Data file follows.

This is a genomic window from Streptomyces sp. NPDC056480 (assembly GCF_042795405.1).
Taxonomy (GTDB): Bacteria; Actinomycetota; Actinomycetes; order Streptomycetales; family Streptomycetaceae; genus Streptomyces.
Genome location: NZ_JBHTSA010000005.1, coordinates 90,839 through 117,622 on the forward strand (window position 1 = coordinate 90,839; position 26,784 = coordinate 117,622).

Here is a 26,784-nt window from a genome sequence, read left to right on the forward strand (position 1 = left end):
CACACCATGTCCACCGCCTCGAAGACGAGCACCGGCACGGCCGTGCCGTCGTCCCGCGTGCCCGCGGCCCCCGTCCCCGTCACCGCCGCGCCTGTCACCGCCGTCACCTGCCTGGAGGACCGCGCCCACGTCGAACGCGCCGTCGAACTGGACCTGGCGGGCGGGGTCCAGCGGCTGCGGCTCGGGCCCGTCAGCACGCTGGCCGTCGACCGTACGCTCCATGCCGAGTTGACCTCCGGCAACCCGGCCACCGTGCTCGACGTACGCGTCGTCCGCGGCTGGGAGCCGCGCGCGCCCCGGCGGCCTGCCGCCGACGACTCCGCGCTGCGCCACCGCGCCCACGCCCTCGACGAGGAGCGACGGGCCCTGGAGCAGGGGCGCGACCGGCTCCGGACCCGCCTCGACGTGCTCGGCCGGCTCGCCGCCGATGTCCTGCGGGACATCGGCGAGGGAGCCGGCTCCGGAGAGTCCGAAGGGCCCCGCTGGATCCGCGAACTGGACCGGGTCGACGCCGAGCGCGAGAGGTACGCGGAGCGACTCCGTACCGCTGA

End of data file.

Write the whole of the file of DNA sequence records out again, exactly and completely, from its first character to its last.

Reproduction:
This is a genomic window from Streptomyces sp. NPDC056480 (assembly GCF_042795405.1).
Taxonomy (GTDB): Bacteria; Actinomycetota; Actinomycetes; order Streptomycetales; family Streptomycetaceae; genus Streptomyces.
Genome location: NZ_JBHTSA010000005.1, coordinates 90,839 through 117,622 on the forward strand (window position 1 = coordinate 90,839; position 26,784 = coordinate 117,622).

Here is a 26,784-nt window from a genome sequence, read left to right on the forward strand (position 1 = left end):
CACACCATGTCCACCGCCTCGAAGACGAGCACCGGCACGGCCGTGCCGTCGTCCCGCGTGCCCGCGGCCCCCGTCCCCGTCACCGCCGCGCCTGTCACCGCCGTCACCTGCCTGGAGGACCGCGCCCACGTCGAACGCGCCGTCGAACTGGACCTGGCGGGCGGGGTCCAGCGGCTGCGGCTCGGGCCCGTCAGCACGCTGGCCGTCGACCGTACGCTCCATGCCGAGTTGACCTCCGGCAACCCGGCCACCGTGCTCGACGTACGCGTCGTCCGCGGCTGGGAGCCGCGCGCGCCCCGGCGGCCTGCCGCCGACGACTCCGCGCTGCGCCACCGCGCCCACGCCCTCGACGAGGAGCGACGGGCCCTGGAGCAGGGGCGCGACCGGCTCCGGACCCGCCTCGACGTGCTCGGCCGGCTCGCCGCCGATGTCCTGCGGGACATCGGCGAGGGAGCCGGCTCCGGAGAGTCCGAAGGGCCCCGCTGGATCCGCGAACTGGACCGGGTCGACGCCGAGCGCGAGAGGTACGCGGAGCGACTCCGTACCGCTGA